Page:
Although you might not think that a plain old heating pad could be dangerous, the things do burn people on a regular basis. It can be particularly common with the elderly, whose compromised sensitivity doesn't always let them know when there's too much heat. Of course, they could always just look to see if their skin is getting red, although they'd have to remove the pad to do so. That's why scientists have created a clear heating pad.
Led by associate professor Wei Lan of China's Lanzhou University of Technology, the researchers made their thermotherapy pad by first embedding conductive silver nanowires in a thin polyvinyl alcohol film. That film – along with a copper electrode – was then encapsulated within a transparent, biocompatible type of silicone known as polydimethylsiloxane.
The resulting highly-flexible device heats up quickly and evenly when just 3 volts are applied, and keeps working even after being bent 10,000 times. By contrast, other groups' previous attempts at transparent heating pads were reportedly "too stiff, costly or brittle."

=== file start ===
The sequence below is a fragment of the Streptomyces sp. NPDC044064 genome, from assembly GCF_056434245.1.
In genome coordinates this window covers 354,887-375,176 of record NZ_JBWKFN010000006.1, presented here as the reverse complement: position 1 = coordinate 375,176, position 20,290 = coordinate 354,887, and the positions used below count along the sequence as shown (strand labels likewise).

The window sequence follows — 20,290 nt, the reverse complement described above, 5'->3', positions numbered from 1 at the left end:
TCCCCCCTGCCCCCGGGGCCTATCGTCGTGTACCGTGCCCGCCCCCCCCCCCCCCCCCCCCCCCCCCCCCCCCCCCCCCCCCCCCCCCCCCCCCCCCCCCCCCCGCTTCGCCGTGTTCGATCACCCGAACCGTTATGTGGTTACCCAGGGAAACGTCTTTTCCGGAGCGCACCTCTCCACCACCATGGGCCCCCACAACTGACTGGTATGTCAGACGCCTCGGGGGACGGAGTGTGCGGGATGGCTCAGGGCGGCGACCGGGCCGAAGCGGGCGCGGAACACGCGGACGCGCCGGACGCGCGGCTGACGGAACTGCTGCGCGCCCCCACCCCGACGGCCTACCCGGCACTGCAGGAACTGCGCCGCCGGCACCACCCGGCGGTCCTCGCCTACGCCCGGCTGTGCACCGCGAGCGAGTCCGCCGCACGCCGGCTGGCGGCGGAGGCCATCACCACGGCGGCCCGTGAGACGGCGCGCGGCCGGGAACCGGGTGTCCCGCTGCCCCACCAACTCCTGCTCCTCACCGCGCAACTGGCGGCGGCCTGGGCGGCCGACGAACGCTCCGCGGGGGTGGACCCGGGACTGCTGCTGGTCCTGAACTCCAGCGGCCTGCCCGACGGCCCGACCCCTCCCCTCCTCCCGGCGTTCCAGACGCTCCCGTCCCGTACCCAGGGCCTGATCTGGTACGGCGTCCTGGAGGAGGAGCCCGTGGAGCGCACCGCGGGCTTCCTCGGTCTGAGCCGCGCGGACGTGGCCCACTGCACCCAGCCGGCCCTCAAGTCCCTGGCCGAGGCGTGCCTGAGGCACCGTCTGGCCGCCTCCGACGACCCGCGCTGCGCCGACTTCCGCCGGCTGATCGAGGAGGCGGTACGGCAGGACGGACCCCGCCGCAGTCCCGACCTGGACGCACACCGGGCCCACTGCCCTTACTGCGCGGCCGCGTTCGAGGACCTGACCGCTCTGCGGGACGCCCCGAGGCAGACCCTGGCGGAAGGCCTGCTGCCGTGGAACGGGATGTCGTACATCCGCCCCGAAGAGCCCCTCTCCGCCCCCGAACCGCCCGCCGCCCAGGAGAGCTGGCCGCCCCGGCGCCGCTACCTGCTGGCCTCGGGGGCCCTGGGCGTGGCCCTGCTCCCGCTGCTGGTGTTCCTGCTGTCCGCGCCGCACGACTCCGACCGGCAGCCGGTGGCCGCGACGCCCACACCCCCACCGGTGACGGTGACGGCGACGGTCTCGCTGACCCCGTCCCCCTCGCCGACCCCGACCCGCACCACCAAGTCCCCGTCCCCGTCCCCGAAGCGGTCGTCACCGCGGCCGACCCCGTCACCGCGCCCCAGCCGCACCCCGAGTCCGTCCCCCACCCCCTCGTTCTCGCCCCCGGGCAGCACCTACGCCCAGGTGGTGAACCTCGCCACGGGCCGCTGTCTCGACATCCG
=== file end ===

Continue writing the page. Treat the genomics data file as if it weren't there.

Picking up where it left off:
Lan and colleagues have suggested that the technology might also find use in windows, vehicle headlights or camera lenses that auto-defog and melt ice – although Volkswagen has already created a silver nanowire-equipped ice-melting windshield.
A paper on the Lanzhou research was recently published in the journal ACS Applied Materials & Interfaces.
Source: American Chemical Society
Want a cleaner, faster loading and ad free reading experience?
Try New Atlas Plus. Learn more